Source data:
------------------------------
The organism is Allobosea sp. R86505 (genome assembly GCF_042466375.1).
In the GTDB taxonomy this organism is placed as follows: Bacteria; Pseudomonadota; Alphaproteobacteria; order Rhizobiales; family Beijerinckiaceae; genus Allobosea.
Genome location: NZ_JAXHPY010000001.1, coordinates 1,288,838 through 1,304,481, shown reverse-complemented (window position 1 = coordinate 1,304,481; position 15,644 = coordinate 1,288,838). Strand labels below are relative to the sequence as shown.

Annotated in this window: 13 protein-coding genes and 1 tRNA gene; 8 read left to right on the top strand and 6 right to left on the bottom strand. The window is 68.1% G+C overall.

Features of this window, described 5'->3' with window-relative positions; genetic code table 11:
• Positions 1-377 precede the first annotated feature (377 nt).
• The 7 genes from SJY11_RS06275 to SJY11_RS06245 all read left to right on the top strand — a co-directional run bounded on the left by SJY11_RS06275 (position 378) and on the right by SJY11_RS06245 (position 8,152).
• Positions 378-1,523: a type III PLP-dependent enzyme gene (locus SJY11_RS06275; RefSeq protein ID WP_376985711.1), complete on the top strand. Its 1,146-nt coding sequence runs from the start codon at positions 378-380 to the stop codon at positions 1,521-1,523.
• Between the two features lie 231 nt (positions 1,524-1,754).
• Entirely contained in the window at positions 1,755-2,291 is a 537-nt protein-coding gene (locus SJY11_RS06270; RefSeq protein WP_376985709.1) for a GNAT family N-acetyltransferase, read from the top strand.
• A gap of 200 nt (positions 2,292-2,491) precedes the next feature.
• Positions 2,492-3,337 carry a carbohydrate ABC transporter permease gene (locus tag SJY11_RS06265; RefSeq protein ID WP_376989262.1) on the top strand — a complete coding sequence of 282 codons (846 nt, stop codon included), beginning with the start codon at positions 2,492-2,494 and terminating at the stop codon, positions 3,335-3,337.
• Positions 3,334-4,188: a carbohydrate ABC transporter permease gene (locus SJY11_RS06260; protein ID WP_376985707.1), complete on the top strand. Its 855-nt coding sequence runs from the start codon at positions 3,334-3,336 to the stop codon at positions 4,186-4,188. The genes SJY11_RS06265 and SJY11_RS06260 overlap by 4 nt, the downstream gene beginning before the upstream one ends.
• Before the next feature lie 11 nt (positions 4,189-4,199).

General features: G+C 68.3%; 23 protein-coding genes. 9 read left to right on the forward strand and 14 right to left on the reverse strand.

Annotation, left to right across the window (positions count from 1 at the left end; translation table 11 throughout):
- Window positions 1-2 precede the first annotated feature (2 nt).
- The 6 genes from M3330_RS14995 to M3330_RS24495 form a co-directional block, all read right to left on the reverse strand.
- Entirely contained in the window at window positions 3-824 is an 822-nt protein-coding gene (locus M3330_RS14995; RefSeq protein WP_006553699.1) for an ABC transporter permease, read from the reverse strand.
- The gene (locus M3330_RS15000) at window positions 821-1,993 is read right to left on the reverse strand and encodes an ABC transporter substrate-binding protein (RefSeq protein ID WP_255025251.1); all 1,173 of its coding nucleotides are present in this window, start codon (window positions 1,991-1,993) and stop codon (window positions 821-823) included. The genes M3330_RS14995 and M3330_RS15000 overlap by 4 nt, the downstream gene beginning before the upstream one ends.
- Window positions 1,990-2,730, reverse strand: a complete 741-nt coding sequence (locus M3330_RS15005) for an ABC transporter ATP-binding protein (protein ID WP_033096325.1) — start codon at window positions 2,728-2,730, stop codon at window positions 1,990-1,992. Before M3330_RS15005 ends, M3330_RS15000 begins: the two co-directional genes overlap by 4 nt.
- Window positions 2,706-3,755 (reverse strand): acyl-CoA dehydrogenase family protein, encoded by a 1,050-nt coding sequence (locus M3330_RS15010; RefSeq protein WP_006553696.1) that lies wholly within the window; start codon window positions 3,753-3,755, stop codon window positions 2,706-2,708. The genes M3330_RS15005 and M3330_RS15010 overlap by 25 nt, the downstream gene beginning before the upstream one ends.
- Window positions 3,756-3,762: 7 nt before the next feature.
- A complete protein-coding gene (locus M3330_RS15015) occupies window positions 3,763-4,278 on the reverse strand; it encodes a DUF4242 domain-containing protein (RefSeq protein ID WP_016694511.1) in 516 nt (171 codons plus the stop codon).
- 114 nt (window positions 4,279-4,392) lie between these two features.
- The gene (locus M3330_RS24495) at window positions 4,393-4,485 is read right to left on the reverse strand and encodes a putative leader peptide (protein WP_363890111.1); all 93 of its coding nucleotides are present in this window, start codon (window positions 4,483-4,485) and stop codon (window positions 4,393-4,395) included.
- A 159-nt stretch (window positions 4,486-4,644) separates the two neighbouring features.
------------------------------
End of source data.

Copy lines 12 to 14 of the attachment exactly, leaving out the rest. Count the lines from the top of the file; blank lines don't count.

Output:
• Positions 2,492-3,337 carry a carbohydrate ABC transporter permease gene (locus tag SJY11_RS06265; RefSeq protein ID WP_376989262.1) on the top strand — a complete coding sequence of 282 codons (846 nt, stop codon included), beginning with the start codon at positions 2,492-2,494 and terminating at the stop codon, positions 3,335-3,337.
• Positions 3,334-4,188: a carbohydrate ABC transporter permease gene (locus SJY11_RS06260; protein ID WP_376985707.1), complete on the top strand. Its 855-nt coding sequence runs from the start codon at positions 3,334-3,336 to the stop codon at positions 4,186-4,188. The genes SJY11_RS06265 and SJY11_RS06260 overlap by 4 nt, the downstream gene beginning before the upstream one ends.
• Before the next feature lie 11 nt (positions 4,189-4,199).